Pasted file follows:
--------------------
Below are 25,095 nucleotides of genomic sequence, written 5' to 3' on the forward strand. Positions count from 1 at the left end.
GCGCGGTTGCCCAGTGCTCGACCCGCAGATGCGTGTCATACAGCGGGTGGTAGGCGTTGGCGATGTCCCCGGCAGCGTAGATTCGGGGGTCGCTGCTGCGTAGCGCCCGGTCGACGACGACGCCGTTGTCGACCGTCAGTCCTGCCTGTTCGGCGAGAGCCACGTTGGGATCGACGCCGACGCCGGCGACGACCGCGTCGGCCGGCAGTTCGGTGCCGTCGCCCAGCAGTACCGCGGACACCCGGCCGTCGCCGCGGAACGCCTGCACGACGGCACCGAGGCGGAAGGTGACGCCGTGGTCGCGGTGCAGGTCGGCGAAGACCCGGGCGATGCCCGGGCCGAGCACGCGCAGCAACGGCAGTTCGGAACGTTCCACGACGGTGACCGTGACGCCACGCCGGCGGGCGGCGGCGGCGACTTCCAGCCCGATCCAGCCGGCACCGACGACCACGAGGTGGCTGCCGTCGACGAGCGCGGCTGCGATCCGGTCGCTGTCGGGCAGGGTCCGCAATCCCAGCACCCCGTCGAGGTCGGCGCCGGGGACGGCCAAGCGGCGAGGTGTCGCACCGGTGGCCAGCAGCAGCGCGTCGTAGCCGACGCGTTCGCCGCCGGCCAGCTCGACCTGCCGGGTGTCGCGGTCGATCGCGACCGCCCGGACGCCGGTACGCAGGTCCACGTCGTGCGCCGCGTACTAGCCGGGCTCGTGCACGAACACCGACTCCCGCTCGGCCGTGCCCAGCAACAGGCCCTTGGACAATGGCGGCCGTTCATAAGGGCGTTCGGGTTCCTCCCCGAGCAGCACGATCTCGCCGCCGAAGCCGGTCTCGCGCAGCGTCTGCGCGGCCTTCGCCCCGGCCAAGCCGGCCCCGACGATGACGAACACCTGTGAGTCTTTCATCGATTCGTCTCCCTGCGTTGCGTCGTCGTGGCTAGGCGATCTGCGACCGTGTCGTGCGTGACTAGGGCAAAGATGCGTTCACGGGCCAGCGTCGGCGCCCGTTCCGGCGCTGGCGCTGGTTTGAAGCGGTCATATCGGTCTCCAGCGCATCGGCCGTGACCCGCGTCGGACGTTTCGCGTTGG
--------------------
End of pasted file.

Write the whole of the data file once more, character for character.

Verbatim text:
Below are 25,095 nucleotides of genomic sequence, written 5' to 3' on the forward strand. Positions count from 1 at the left end.
GCGCGGTTGCCCAGTGCTCGACCCGCAGATGCGTGTCATACAGCGGGTGGTAGGCGTTGGCGATGTCCCCGGCAGCGTAGATTCGGGGGTCGCTGCTGCGTAGCGCCCGGTCGACGACGACGCCGTTGTCGACCGTCAGTCCTGCCTGTTCGGCGAGAGCCACGTTGGGATCGACGCCGACGCCGGCGACGACCGCGTCGGCCGGCAGTTCGGTGCCGTCGCCCAGCAGTACCGCGGACACCCGGCCGTCGCCGCGGAACGCCTGCACGACGGCACCGAGGCGGAAGGTGACGCCGTGGTCGCGGTGCAGGTCGGCGAAGACCCGGGCGATGCCCGGGCCGAGCACGCGCAGCAACGGCAGTTCGGAACGTTCCACGACGGTGACCGTGACGCCACGCCGGCGGGCGGCGGCGGCGACTTCCAGCCCGATCCAGCCGGCACCGACGACCACGAGGTGGCTGCCGTCGACGAGCGCGGCTGCGATCCGGTCGCTGTCGGGCAGGGTCCGCAATCCCAGCACCCCGTCGAGGTCGGCGCCGGGGACGGCCAAGCGGCGAGGTGTCGCACCGGTGGCCAGCAGCAGCGCGTCGTAGCCGACGCGTTCGCCGCCGGCCAGCTCGACCTGCCGGGTGTCGCGGTCGATCGCGACCGCCCGGACGCCGGTACGCAGGTCCACGTCGTGCGCCGCGTACTAGCCGGGCTCGTGCACGAACACCGACTCCCGCTCGGCCGTGCCCAGCAACAGGCCCTTGGACAATGGCGGCCGTTCATAAGGGCGTTCGGGTTCCTCCCCGAGCAGCACGATCTCGCCGCCGAAGCCGGTCTCGCGCAGCGTCTGCGCGGCCTTCGCCCCGGCCAAGCCGGCCCCGACGATGACGAACACCTGTGAGTCTTTCATCGATTCGTCTCCCTGCGTTGCGTCGTCGTGGCTAGGCGATCTGCGACCGTGTCGTGCGTGACTAGGGCAAAGATGCGTTCACGGGCCAGCGTCGGCGCCCGTTCCGGCGCTGGCGCTGGTTTGAAGCGGTCATATCGGTCTCCAGCGCATCGGCCGTGACCCGCGTCGGACGTTTCGCGTTGG